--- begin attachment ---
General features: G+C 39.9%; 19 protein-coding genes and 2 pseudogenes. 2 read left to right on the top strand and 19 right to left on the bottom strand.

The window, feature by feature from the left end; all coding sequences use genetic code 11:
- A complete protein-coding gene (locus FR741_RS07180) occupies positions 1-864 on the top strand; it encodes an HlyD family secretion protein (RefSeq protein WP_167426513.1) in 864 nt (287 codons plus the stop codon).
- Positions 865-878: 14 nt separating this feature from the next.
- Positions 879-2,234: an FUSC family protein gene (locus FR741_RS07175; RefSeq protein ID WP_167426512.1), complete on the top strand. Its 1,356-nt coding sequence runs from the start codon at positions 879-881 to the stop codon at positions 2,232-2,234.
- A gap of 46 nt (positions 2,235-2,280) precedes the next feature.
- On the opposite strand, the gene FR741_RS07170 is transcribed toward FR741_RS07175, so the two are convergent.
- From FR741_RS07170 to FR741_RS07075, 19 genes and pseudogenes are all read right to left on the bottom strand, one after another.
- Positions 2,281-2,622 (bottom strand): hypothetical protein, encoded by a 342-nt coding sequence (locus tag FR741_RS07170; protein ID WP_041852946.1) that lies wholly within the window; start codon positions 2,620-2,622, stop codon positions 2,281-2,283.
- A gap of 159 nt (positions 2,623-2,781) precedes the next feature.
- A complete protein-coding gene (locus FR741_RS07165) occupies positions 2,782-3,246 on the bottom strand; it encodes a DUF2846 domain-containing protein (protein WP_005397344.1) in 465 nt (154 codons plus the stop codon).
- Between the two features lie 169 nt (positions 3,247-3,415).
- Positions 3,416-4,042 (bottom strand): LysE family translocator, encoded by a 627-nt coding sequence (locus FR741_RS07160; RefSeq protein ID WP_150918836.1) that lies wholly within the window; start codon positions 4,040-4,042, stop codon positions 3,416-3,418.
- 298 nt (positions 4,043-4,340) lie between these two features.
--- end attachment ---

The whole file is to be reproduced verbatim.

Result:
General features: G+C 39.9%; 19 protein-coding genes and 2 pseudogenes. 2 read left to right on the top strand and 19 right to left on the bottom strand.

The window, feature by feature from the left end; all coding sequences use genetic code 11:
- A complete protein-coding gene (locus FR741_RS07180) occupies positions 1-864 on the top strand; it encodes an HlyD family secretion protein (RefSeq protein WP_167426513.1) in 864 nt (287 codons plus the stop codon).
- Positions 865-878: 14 nt separating this feature from the next.
- Positions 879-2,234: an FUSC family protein gene (locus FR741_RS07175; RefSeq protein ID WP_167426512.1), complete on the top strand. Its 1,356-nt coding sequence runs from the start codon at positions 879-881 to the stop codon at positions 2,232-2,234.
- A gap of 46 nt (positions 2,235-2,280) precedes the next feature.
- On the opposite strand, the gene FR741_RS07170 is transcribed toward FR741_RS07175, so the two are convergent.
- From FR741_RS07170 to FR741_RS07075, 19 genes and pseudogenes are all read right to left on the bottom strand, one after another.
- Positions 2,281-2,622 (bottom strand): hypothetical protein, encoded by a 342-nt coding sequence (locus tag FR741_RS07170; protein ID WP_041852946.1) that lies wholly within the window; start codon positions 2,620-2,622, stop codon positions 2,281-2,283.
- A gap of 159 nt (positions 2,623-2,781) precedes the next feature.
- A complete protein-coding gene (locus FR741_RS07165) occupies positions 2,782-3,246 on the bottom strand; it encodes a DUF2846 domain-containing protein (protein WP_005397344.1) in 465 nt (154 codons plus the stop codon).
- Between the two features lie 169 nt (positions 3,247-3,415).
- Positions 3,416-4,042 (bottom strand): LysE family translocator, encoded by a 627-nt coding sequence (locus FR741_RS07160; RefSeq protein ID WP_150918836.1) that lies wholly within the window; start codon positions 4,040-4,042, stop codon positions 3,416-3,418.
- 298 nt (positions 4,043-4,340) lie between these two features.